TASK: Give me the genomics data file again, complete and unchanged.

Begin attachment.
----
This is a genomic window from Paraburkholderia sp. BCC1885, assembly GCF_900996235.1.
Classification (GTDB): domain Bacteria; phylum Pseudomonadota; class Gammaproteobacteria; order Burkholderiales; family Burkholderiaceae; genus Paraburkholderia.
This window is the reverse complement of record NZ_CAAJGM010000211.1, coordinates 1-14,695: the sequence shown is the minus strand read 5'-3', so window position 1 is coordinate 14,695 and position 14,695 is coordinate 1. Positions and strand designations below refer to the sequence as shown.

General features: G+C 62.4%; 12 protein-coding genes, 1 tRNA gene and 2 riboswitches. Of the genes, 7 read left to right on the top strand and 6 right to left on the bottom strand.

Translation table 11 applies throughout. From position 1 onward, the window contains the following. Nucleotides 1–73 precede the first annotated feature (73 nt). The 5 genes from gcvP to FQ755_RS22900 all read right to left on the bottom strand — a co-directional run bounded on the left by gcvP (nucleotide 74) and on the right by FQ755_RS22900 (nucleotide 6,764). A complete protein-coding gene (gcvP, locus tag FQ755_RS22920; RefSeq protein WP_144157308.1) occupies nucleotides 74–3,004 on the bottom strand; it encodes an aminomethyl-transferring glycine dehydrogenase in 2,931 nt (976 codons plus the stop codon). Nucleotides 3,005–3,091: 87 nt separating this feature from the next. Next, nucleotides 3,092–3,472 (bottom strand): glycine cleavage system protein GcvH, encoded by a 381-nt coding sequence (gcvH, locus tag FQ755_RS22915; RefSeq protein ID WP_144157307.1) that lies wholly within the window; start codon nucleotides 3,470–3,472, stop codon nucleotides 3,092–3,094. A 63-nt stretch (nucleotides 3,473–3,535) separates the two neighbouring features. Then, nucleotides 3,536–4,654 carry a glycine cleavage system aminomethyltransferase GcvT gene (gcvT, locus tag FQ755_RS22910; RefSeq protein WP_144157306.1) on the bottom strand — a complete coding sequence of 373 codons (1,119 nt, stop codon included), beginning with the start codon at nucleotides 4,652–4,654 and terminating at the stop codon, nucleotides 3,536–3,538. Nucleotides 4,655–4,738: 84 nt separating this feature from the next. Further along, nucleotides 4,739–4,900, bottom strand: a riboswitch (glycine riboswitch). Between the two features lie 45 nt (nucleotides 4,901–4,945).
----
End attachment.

This is a genomic window from Paraburkholderia sp. BCC1885, assembly GCF_900996235.1.
Classification (GTDB): domain Bacteria; phylum Pseudomonadota; class Gammaproteobacteria; order Burkholderiales; family Burkholderiaceae; genus Paraburkholderia.
This window is the reverse complement of record NZ_CAAJGM010000211.1, coordinates 1-14,695: the sequence shown is the minus strand read 5'-3', so window position 1 is coordinate 14,695 and position 14,695 is coordinate 1. Positions and strand designations below refer to the sequence as shown.

General features: G+C 62.4%; 12 protein-coding genes, 1 tRNA gene and 2 riboswitches. Of the genes, 7 read left to right on the top strand and 6 right to left on the bottom strand.

Translation table 11 applies throughout. From position 1 onward, the window contains the following. Nucleotides 1–73 precede the first annotated feature (73 nt). The 5 genes from gcvP to FQ755_RS22900 all read right to left on the bottom strand — a co-directional run bounded on the left by gcvP (nucleotide 74) and on the right by FQ755_RS22900 (nucleotide 6,764). A complete protein-coding gene (gcvP, locus tag FQ755_RS22920; RefSeq protein WP_144157308.1) occupies nucleotides 74–3,004 on the bottom strand; it encodes an aminomethyl-transferring glycine dehydrogenase in 2,931 nt (976 codons plus the stop codon). Nucleotides 3,005–3,091: 87 nt separating this feature from the next. Next, nucleotides 3,092–3,472 (bottom strand): glycine cleavage system protein GcvH, encoded by a 381-nt coding sequence (gcvH, locus tag FQ755_RS22915; RefSeq protein ID WP_144157307.1) that lies wholly within the window; start codon nucleotides 3,470–3,472, stop codon nucleotides 3,092–3,094. A 63-nt stretch (nucleotides 3,473–3,535) separates the two neighbouring features. Then, nucleotides 3,536–4,654 carry a glycine cleavage system aminomethyltransferase GcvT gene (gcvT, locus tag FQ755_RS22910; RefSeq protein WP_144157306.1) on the bottom strand — a complete coding sequence of 373 codons (1,119 nt, stop codon included), beginning with the start codon at nucleotides 4,652–4,654 and terminating at the stop codon, nucleotides 3,536–3,538. Nucleotides 4,655–4,738: 84 nt separating this feature from the next. Further along, nucleotides 4,739–4,900, bottom strand: a riboswitch (glycine riboswitch). Between the two features lie 45 nt (nucleotides 4,901–4,945).